Storm #1

Aug. 20th, 2014 10:20 pm
skemono: I read dead racists (Default)
[personal profile] skemono


Q. Why do you like Storm?

I love her moral center and certainty — she knows injustice when she sees it and can turn on that righteous rage when dealing with it, and that provides a ton of visceral fun to indulge in as a reader and a writer. At the same time, we're doing our best to toss her complicated problems wherein the moral center can be very hard to find. It's always great to put your hero into the kinds of trouble that can exploit his or her greatest strengths, so it's been a blast writing her as she fights to find her way under those circumstances.

...

Q. There aren't a lot of black female superheroes, in fact given that Vixen is long missing from DC Storm is it. Do you feel a sense of responsibility to get her right? How does that impact your writing?

You bet. I feel a huge amount of responsibility with this book. But I don't know that I'd phrase it as a feeling that I have to "get her right." All of these classic characters can be written many different ways — that flexibility is one of the reasons the iconic superhero characters have survived and thrived for decades. I don't believe there's any one objectively "right" way to handle any character — they're strong and amazing enough to be explored from multiple angles and in multiple ways.

That being said, at this moment in time, I do think there's a great opportunity to explore Storm not just as a mutant, but specifically a woman and a woman of color. So I'm thinking a lot about what everyday life has been for her throughout her life and how it affects her world-view, and I'm working hard to explore that in very big and very subtle ways.

--Greg Pak

I was sadly underwhelmed by this issue. A comic that examines how being "a woman and a woman of color" affects her world-view and makes her different from other superheroes is something I would be all about, but I don't think it turns out well.

But hey, make up your own minds )

Writer: Greg Pak
Artist: Victor Ibáñez
arbre_rieur: (Default)
[personal profile] arbre_rieur


"Wherein our Native American hero heads West and meets Altani, the pteranodon-riding daughter of Genghis Khan and the vanguard of the Mongol invasion of the Americas in 1210 AD!" -- Greg Pak

Read more... )
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[personal profile] arbre_rieur


"Misconception: The real, true monsters in the story may not be the dinosaurs. Surprise: Crusaders, yo." -- Greg Pak

Read more... )
skemono: I read dead racists (Default)
[personal profile] skemono
It seems that at C2E2 today, Marvel announced they'd be having a new Storm solo series starting in July, written by Greg Pak and illustrated by Victor Ibáñez.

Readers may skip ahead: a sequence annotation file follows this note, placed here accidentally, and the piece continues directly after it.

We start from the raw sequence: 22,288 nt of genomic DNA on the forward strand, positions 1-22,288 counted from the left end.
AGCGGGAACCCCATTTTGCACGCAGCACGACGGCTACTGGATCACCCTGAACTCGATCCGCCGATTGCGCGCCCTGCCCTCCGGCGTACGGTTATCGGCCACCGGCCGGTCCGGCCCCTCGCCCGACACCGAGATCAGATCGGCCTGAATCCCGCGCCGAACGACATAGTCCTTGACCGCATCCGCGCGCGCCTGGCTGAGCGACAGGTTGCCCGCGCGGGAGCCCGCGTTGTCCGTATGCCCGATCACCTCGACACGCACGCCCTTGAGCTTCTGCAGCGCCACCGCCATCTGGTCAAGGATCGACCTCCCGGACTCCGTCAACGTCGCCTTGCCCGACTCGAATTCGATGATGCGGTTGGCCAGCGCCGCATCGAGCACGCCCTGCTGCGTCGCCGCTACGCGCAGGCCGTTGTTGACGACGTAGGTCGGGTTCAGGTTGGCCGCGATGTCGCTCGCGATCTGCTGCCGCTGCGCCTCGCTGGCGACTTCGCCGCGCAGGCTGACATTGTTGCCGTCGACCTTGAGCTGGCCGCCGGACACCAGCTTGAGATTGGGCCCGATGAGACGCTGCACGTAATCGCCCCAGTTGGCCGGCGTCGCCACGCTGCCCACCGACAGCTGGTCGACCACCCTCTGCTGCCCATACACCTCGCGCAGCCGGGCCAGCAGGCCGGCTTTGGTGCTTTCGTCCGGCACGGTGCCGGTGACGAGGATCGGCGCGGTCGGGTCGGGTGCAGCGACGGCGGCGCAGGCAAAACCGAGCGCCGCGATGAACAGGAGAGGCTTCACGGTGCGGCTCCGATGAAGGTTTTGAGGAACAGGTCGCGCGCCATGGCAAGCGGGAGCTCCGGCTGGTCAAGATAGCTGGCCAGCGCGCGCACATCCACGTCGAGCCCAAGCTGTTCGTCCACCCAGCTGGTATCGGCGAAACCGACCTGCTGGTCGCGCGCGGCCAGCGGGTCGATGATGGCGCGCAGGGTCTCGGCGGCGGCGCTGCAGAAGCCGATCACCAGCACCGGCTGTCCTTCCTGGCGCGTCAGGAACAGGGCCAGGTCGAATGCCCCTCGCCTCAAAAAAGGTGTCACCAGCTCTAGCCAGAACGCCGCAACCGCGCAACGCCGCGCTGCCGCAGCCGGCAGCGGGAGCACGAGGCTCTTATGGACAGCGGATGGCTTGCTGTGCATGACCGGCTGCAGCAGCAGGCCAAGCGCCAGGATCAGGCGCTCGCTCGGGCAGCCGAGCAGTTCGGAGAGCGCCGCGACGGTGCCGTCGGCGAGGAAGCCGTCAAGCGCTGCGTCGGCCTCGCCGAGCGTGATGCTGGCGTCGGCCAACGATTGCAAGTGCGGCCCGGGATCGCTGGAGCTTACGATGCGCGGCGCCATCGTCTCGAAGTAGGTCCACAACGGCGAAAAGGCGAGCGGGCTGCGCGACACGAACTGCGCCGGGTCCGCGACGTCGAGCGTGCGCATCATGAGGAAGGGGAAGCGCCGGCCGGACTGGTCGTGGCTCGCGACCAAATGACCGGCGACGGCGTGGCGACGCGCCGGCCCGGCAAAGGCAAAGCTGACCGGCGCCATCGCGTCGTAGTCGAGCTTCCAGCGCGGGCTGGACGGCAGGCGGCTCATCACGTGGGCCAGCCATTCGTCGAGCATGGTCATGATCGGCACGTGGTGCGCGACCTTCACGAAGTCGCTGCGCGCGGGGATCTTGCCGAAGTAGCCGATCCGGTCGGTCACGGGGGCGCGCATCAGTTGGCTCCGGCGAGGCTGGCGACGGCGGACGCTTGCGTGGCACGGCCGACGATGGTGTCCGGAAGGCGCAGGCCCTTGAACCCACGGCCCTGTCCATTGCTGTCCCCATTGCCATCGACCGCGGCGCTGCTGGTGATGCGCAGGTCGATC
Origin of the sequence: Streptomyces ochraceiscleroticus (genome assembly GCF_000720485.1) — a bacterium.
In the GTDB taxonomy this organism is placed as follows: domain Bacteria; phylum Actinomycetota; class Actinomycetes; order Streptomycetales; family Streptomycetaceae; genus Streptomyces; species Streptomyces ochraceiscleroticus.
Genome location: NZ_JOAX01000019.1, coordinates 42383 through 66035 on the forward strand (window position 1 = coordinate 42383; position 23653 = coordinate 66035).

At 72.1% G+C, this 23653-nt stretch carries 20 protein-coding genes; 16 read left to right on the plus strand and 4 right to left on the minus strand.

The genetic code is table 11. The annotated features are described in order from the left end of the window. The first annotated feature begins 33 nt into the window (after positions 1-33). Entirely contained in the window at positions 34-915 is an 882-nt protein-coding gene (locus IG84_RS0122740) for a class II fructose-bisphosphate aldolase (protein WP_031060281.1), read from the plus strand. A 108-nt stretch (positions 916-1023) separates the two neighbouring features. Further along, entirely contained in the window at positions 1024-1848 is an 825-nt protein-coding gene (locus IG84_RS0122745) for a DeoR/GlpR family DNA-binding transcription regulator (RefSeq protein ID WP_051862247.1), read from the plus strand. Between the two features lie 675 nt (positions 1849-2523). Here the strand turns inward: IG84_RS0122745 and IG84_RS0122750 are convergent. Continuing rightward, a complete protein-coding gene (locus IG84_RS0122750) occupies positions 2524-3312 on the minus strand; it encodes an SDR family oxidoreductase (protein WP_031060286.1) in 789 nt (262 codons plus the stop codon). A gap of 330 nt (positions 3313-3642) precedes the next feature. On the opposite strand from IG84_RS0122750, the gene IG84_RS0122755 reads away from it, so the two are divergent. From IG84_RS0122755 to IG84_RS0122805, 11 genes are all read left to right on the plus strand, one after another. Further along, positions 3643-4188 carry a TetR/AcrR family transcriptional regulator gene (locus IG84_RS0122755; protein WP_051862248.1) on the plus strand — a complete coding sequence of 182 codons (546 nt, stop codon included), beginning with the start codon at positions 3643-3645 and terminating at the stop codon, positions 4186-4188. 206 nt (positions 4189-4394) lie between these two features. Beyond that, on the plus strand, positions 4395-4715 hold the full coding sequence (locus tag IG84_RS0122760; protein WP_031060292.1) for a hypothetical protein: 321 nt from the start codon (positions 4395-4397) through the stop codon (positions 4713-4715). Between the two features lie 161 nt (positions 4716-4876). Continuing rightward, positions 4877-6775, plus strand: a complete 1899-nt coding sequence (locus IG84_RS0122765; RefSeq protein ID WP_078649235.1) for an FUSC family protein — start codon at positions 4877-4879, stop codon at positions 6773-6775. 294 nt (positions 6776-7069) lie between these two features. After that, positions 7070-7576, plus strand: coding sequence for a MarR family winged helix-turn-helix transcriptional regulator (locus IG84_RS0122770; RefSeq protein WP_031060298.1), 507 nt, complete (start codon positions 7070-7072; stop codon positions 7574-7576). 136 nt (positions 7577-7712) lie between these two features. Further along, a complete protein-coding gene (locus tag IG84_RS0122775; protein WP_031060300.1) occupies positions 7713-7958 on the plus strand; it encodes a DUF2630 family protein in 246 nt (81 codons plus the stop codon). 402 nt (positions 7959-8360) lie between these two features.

More below the cut )
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[personal profile] arbre_rieur


"I'm also thrilled by the chance to write a comic book with a Native American lead character. That's a shockingly rare thing in the world. Yes, there have been a number of great Native American comic book characters over the years. But how many starred in their books?" -- Greg Pak

Read more... )
aeka: Art by Adam Hughes (Huntress [Helena Wayne]:)
[personal profile] aeka
Hello! I am actually making a post for the first time since April 2013! (Huzzah!)

The moment many of us have been waiting for has finally happened within the pages of Batman/Superman #8. It took nearly three years for it to happen, but I suppose better late than never.

Putting aside the fact that this story is a continuation of Paul Levitz' 2.5-year-old meandering narrative (which in my opinion is the major flaw with this crossover), I actually enjoyed this issue on its own merits. I mostly loved it for the beautiful art from Jae Lee and the character moments we got between Bruce and Helena Wayne.

Particularly these pages )
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[personal profile] an_idol_mind
Previously in Planet Hulk

You hear all the time in comics solicits that the hero is going to lose everything this issue. The Incredible Hulk #105 is one of the rare times that this is true. Up until this point, the Hulk and Banner had both found happiness on Sakaar. The Hulk was a hero, and he was making the world a better place. For forty years of our time, the Hulk had been an outcast and a loner. Now he has friends, family, and acceptance in a world that really needs his guidance.

(7 pages from The Incredible Hulk #105)

Sadly, it was too good to last. )

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